Maybe they could be a little more secular by reading the poem and not the Bible but hey it is CHRISTmas. The Christmas story should be humorous and entertaining for you, all this nonsense about virgin conception and three kings bringing gold, oil, and pot-smoke-coverup etc. sounds like a laugh riot.

    I doubt it is a matter of money because Dr. Babyjesusstoryreader looks like he would do it for free. I think you are going to have trouble advancing the argument that as an atheist tax payer you shouldn’t have to pay for the National Christmas Tree or Menorah. I am sure the tax payers of any number of religious faiths won’t object to paying for your nothing.

    I hope they set up statutes of Vishnu on whatever holiday Hindu’s celebrate, because it would probably broaden religious tolerance and understanding. I may not go to the event where they push the button so that he starts squirting milk for all the young boys and girls, but if they want to read from there book about why, I don’t have a problem.

    If you can’t deal with expression, do what they always used to do and mutter “bah humbug” and move along.

    • Barry permalink*
      December 15, 2009 2:02 pm

      Like I said, anyone can observe religion in whatever way they see fit. They can do it publicly or privately. They can do it on Christmas, Easter, Eid, Diwali, or whatever the fuck they want. They just can’t do it with the endorsement of a municipality. It’s simple. It’s not intrusive. It’s not limiting their right to practice in any onerous way. Indeed, if it did limit the right to practice, I would be fighting alongside the faithful to restore that right. We just happen to live in a secular country, and keeping the lines between church and state winds up helping both.

      As for whether or not I am a grinch – I drink egg nog. I go to Christmas parties. There are typically presents for me in a stocking and under a tree. I would never want anyone to take that away from me. Nor would I ask any city to endorse a big celebration where I stood on a platform reading from The God Delusion or The End of Faith or Why I Am Not a Christian. My own religious views (or my lack thereof) aren’t matters that any government – local, state, or federal – need give attention to. If I want to participate in a big atheist convention (and believe me, I don’t) I will go to one. But I won’t ask a government to get involved.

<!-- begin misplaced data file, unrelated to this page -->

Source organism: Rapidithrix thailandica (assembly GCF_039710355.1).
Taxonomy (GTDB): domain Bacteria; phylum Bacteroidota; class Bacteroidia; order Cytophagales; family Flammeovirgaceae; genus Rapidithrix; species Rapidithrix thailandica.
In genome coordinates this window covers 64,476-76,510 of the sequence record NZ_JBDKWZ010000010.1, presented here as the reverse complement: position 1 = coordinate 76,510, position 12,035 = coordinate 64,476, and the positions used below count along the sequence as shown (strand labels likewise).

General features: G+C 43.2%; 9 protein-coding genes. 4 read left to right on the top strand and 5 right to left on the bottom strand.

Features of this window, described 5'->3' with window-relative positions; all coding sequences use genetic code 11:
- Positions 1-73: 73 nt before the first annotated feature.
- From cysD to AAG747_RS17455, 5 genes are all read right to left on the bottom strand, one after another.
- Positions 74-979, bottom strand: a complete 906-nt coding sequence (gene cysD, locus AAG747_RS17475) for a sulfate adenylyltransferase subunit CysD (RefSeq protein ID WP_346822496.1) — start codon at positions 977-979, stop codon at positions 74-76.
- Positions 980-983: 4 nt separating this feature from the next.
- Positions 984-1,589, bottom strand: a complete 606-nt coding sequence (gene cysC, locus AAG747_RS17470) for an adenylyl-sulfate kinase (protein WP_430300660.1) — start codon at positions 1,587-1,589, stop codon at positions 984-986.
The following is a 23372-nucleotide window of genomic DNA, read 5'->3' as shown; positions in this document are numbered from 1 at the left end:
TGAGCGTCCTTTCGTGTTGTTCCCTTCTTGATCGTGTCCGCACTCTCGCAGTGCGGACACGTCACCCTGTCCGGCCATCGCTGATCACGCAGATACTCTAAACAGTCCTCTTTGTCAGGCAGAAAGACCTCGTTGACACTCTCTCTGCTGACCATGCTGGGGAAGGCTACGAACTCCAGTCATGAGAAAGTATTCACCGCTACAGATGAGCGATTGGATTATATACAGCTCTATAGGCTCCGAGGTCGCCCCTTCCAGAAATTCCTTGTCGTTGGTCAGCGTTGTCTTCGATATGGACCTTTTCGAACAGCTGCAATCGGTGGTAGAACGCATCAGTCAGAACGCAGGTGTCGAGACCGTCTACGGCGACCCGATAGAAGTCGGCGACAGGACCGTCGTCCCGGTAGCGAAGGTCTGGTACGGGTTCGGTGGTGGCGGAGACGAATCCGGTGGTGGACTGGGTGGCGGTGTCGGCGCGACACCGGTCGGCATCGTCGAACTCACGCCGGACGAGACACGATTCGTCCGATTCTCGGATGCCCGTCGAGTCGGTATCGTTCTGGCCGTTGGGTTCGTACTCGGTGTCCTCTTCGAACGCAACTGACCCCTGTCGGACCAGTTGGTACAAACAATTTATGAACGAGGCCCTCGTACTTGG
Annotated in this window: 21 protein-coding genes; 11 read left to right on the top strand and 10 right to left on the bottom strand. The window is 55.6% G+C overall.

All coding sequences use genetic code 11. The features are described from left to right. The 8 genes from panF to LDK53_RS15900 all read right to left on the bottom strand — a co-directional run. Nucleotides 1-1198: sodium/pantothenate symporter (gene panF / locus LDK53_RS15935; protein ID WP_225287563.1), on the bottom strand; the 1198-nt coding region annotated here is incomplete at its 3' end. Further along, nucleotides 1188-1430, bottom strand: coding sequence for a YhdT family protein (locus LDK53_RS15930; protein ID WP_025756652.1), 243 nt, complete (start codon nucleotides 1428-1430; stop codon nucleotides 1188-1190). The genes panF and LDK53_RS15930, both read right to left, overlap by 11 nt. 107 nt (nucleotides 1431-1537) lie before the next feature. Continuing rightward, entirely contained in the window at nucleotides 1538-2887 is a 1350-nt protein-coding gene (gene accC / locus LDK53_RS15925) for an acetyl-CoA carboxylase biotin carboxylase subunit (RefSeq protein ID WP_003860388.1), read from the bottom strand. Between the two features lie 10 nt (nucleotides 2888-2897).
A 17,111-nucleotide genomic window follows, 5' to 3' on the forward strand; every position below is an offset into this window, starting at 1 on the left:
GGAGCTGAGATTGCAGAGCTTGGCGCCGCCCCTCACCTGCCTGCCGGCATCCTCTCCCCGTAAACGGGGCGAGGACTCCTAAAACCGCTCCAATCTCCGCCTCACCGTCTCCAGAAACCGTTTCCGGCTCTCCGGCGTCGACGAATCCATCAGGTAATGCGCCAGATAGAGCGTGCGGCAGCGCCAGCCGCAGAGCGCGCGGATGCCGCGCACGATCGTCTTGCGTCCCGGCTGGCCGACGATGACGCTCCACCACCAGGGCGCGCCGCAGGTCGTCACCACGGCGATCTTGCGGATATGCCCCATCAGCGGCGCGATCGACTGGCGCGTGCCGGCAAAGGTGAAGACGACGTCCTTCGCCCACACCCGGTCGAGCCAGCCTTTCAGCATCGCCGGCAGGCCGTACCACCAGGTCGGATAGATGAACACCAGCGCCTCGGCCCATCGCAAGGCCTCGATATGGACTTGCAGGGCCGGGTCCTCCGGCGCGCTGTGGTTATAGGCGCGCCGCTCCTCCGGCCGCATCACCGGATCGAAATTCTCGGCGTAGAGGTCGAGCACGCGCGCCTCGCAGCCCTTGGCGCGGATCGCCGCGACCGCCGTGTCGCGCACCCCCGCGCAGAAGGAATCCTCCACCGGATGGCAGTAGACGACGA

This isn’t rocket science. It’s a matter of our Constitution prohibiting establishment. Until that clause is repealed by amendment, why not stick with it?

  2. McDonough permalink
    December 15, 2009 3:01 pm

    I think your view of the establishment clause speaks for itself. It is the ESTABLISHment clause and not ENDORSEment clause. This old guy in a sweater reading a brief passage of the bible at a public ceremony is not establishing anything. The town isn’t building a church with state money, the aren’t passing laws to pay for churches, they aren’t prohibiting or punishing the exercise of religion.

    I will give you that there isn’t a secular purpose for reading from the bible or playing a Christmas carol such as “Silent Night” which is essentially the bible story put to music. ( which I think Jordan Sparks may have sung at the National ceremony) But where is the excessive entaglement? What is being established? Ok so they are automatically endorsing a religion by allowing the exercise at a public ceremony?